The paths within the realm of Birth and Death. Includes the three Evil Paths (hells, hungry ghosts, animality) and the paths of humans, asuras and celestials. These paths can be understood as states of mind. See also "Evil Paths."
Refers to Master Hui Neng (638-713), the Sixth Patriarch of the Chinese Zen school and author of the Platform Sutra.
See "Expedient Means."
Also called miraculous power. Includes, inter alia, the ability to see all forms (deva eye), to hear all sounds (deva ear), to know the thoughts of others, to be anywhere and do anything at will.
"Lit., 'voice-hearers': those who follow [Theravada] and eventually become arhats as a result of listening to the buddhas and following their teachings" (A. Buzo and T. Prince.) See also "Arhat."
One of Buddha Sakyamuni's major disciples. Foremost among Arhats in understanding the doctrine of the Void (Emptiness). However, the Buddha predicted in theLotus Sutra, chapter 6, that he would achieve Buddhahood with the title Name-and-Form Buddha, thus demonstrating that Emptiness is Form and Form is Emptiness -- the two are not different (Heart Sutra.)
Sudden (Abrupt) Teaching.
A teaching which enables one to attain Enlightenment immediately. It is usually associated with the Avatamsaka Sutra.
Sudhana (Good Wealth).
The main protagonist in the next-to-last and longest chapter of the Avatamsaka Sutra. Seeking Enlightenment, he visited and studied with fifty-three spiritual advisors and became the equal of the Buddhas in one lifetime. Both his first advisor and his last advisor (Samantabhadra) taught him the Pure Land path.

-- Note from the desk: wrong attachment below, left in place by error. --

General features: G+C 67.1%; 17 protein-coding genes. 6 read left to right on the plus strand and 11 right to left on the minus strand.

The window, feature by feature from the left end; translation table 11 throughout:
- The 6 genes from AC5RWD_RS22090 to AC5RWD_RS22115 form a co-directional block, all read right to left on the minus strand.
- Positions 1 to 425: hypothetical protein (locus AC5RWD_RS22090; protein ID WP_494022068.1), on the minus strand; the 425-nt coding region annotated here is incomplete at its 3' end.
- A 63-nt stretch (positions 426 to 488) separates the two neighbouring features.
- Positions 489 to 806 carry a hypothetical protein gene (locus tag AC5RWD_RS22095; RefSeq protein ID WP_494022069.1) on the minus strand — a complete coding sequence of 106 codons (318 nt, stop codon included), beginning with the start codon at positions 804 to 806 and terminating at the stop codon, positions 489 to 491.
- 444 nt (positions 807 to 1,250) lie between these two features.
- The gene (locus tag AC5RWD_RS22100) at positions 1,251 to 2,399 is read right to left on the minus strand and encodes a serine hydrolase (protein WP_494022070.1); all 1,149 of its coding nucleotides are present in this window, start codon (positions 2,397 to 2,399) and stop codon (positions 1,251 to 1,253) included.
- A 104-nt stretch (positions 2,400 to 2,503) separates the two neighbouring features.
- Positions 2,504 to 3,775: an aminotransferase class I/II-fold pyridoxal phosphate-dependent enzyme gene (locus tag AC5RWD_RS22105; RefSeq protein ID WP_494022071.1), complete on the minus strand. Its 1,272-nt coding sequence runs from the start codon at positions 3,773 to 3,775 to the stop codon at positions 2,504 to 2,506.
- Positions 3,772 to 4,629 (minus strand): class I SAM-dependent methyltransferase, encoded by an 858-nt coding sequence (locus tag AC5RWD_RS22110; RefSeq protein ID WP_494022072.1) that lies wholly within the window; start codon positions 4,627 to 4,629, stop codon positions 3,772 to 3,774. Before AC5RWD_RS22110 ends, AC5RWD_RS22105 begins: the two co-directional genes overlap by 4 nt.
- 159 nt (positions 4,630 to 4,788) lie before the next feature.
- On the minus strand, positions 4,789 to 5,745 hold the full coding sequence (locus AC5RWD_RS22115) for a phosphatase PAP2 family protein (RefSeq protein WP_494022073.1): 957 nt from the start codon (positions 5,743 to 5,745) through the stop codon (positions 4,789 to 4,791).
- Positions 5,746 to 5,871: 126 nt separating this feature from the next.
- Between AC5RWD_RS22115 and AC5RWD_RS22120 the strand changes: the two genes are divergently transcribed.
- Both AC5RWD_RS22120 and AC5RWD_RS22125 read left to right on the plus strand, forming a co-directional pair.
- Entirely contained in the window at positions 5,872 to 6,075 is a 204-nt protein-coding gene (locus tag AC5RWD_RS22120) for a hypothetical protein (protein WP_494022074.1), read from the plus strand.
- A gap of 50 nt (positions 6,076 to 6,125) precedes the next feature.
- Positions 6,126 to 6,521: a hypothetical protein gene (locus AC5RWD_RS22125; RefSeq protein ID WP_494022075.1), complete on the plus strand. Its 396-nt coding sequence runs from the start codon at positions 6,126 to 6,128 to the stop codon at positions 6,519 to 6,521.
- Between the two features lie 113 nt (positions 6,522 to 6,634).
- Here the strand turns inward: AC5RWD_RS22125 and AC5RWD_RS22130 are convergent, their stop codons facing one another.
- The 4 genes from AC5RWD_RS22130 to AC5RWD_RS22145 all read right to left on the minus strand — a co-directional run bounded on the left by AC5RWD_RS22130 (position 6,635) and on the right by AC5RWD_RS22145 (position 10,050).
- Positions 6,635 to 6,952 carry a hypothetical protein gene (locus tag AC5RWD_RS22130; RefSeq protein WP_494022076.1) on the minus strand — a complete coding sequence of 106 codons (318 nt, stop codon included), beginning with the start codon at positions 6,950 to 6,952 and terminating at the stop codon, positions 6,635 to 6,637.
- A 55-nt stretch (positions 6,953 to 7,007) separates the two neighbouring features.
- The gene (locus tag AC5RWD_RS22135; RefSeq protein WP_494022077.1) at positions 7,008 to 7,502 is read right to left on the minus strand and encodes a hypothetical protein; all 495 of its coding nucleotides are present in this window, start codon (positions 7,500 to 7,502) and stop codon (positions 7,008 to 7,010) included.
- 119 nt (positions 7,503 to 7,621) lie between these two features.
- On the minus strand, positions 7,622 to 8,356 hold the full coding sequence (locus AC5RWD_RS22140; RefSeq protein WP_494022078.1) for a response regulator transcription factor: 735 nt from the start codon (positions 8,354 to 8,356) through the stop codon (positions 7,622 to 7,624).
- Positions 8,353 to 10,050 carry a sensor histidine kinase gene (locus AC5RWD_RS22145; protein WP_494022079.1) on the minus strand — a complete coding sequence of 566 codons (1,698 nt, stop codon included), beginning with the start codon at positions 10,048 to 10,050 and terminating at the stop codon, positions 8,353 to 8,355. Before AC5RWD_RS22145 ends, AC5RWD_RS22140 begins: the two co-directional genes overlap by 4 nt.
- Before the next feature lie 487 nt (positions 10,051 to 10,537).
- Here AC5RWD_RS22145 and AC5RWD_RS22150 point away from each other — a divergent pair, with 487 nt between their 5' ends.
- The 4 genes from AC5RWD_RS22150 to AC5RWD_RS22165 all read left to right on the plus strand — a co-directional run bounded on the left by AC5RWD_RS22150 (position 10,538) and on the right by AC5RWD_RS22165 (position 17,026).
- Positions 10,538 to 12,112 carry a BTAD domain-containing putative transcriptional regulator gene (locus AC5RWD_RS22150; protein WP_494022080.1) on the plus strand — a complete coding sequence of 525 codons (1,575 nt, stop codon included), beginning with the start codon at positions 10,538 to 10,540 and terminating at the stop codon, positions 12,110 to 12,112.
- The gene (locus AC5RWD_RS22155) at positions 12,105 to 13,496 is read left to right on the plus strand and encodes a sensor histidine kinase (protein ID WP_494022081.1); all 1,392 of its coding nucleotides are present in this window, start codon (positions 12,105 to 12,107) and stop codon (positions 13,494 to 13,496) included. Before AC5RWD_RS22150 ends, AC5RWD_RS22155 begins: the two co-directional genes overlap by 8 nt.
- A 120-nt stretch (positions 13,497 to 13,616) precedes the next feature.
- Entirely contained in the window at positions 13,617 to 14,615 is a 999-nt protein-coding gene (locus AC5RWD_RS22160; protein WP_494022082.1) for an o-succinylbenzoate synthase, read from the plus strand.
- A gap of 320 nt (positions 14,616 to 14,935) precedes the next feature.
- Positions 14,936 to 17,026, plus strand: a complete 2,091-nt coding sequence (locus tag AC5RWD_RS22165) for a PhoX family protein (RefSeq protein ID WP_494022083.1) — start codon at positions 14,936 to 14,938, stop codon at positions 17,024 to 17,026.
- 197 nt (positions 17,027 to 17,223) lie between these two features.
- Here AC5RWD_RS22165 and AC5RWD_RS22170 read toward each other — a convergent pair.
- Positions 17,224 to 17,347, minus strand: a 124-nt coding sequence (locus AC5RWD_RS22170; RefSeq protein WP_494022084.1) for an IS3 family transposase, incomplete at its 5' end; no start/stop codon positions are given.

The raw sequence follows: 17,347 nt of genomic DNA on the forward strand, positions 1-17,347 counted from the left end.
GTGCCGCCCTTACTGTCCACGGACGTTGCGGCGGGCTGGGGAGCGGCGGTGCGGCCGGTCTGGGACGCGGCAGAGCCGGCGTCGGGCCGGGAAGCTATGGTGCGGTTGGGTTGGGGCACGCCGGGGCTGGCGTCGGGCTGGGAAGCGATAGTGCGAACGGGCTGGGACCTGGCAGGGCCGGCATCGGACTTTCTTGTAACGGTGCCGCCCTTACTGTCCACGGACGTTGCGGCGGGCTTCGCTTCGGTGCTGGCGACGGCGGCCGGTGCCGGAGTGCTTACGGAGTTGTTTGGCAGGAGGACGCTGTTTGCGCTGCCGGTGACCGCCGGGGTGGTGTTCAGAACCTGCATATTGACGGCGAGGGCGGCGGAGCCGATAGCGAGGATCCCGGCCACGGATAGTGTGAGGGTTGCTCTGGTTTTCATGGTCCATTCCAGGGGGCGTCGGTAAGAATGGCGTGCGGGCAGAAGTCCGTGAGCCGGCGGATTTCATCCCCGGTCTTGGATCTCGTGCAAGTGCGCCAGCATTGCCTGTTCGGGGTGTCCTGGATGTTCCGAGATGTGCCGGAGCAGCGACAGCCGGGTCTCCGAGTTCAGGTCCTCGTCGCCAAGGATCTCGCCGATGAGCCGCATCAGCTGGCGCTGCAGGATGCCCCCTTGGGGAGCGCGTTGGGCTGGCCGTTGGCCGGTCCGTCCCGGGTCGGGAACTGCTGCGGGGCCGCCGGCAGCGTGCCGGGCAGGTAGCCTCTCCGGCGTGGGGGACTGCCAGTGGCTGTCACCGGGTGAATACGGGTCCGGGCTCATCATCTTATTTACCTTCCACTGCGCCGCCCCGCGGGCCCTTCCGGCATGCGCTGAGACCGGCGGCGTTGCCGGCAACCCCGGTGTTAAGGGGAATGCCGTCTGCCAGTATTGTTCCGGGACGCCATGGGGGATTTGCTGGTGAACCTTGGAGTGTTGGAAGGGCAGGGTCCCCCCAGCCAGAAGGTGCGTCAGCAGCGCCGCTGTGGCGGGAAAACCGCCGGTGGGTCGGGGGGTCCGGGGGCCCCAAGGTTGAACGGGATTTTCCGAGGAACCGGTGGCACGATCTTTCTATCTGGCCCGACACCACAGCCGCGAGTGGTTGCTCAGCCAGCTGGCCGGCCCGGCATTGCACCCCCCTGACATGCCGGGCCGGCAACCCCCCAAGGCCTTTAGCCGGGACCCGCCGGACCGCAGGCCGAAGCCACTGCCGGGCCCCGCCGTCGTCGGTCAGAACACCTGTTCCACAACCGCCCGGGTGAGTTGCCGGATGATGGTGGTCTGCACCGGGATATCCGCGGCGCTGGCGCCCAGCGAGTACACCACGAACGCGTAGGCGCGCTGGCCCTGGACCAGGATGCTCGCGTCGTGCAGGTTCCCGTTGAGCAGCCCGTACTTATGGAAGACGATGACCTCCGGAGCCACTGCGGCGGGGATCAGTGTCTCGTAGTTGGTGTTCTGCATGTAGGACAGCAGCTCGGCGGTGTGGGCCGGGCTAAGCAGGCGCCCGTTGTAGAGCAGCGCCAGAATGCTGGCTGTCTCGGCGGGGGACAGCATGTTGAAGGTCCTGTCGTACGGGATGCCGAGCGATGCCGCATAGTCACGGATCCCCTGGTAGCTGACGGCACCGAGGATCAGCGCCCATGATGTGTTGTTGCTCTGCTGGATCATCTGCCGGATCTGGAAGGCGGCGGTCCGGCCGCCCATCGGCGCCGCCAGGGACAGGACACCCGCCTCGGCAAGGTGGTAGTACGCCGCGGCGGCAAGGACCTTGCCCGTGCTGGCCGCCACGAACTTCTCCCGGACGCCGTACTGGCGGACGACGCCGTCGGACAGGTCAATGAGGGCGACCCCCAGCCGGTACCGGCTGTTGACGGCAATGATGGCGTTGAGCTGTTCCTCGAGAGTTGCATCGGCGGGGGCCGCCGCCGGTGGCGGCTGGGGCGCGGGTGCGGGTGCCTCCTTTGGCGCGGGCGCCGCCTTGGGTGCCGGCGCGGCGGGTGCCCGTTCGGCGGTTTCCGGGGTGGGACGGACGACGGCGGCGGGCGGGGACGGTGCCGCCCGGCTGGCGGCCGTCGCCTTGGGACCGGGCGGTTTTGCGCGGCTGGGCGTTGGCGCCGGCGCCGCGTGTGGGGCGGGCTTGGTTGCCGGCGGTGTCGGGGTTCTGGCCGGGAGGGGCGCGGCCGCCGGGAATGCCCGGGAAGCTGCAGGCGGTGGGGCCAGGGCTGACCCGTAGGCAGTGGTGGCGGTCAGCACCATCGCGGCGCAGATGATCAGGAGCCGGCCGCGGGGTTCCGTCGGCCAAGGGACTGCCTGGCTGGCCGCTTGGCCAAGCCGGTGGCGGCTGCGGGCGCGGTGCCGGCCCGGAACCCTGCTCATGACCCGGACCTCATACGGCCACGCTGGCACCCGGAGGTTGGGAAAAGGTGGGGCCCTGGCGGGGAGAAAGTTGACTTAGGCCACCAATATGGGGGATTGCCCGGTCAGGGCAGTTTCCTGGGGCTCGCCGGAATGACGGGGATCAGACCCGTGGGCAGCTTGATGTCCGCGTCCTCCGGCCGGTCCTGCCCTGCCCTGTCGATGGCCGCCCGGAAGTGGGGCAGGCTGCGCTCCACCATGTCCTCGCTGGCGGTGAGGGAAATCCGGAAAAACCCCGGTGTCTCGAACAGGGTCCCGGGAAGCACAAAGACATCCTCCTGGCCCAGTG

See "Eight Sufferings."
Also called Heroic Gate Sutra.
Usually translated as "Thus Come One."
Ten Evil Acts (Ten Evil Deeds, Ten Sins).
1. Killing; 2. stealing; 3. sexual misconduct; 4. lying; 5. slander; 6. coarse language; 7. empty chatter; 8. covetousness; 9. angry speech; 10. wrong views. (Note: taking intoxicants is not included in this formulation.) See also "Ten Virtues."
Ten Great Vows.
The famous vows of the Bodhisattva Samantabhadra in the Avatamsaka Sutra. These vows represent the quintessence of this Sutra and are the basis of all Mahayana practice. Studying the vows and putting them into practice is tantamount to studying the Avatamsaka Sutra and practicing its teachings. See also "Samantabhadra."
Ten Grounds (Bodhisattva Grounds, Ten Stages).
According to the Mahayana sutras, there are a total of 52 (or 53) levels of attainment before a cultivator achieves Buddhahood. The 41st to 50th levels constitute the Ten Grounds. Above these are the levels of Equal Enlightenment, Wonderful Enlightenment (and Buddhahood).
Ten Mysterious Gates (Ten Esoteric Doors, Ten Mysteries, Ten Profound Propositions).
Ten aspects of the interrelationship of all phenomena, as seen from the enlightened point of view. To explain such relationship and harmony,
See "Ten Virtues."
"Ten recitations" refers to the Ten Recitations method, based on the lowest grade of rebirth described in the Meditation Sutra. It is taught to persons busy with mundane activities, so that they, too, can practice Buddha Recitation and achieve rebirth in the Pure Land. The method consists of uttering Amitabha Buddha's name approximately ten times each time one inhales or exhales. The real intent behind this practice is to use the breath to concentrate the mind. Depending on the cultivator's breath span, he may recite more than ten utterances or fewer. After ten inhalations/exhalations (or some fifty to one hundred utterances in total) the cultivator should proceed to transfer the merits accrued toward rebirth in the Pure Land.
See "Ten Grounds."
Ten Thousand Conducts.
All the countless activities and cultivation practices of the Bodhisattvas.
Ten Virtues (Ten Good Deeds, Ten Precepts).
Abstaining from the Ten Evil Acts. The Ten Virtues include an expanded version of the Five Precepts of body and mouth (not to kill, steal, engage in illicit sex, lie, engage in slander, coarse language or chatter) with the addition of the virtues of the mind (elimination of greed, anger and delusion). See also "Ten Evil Acts."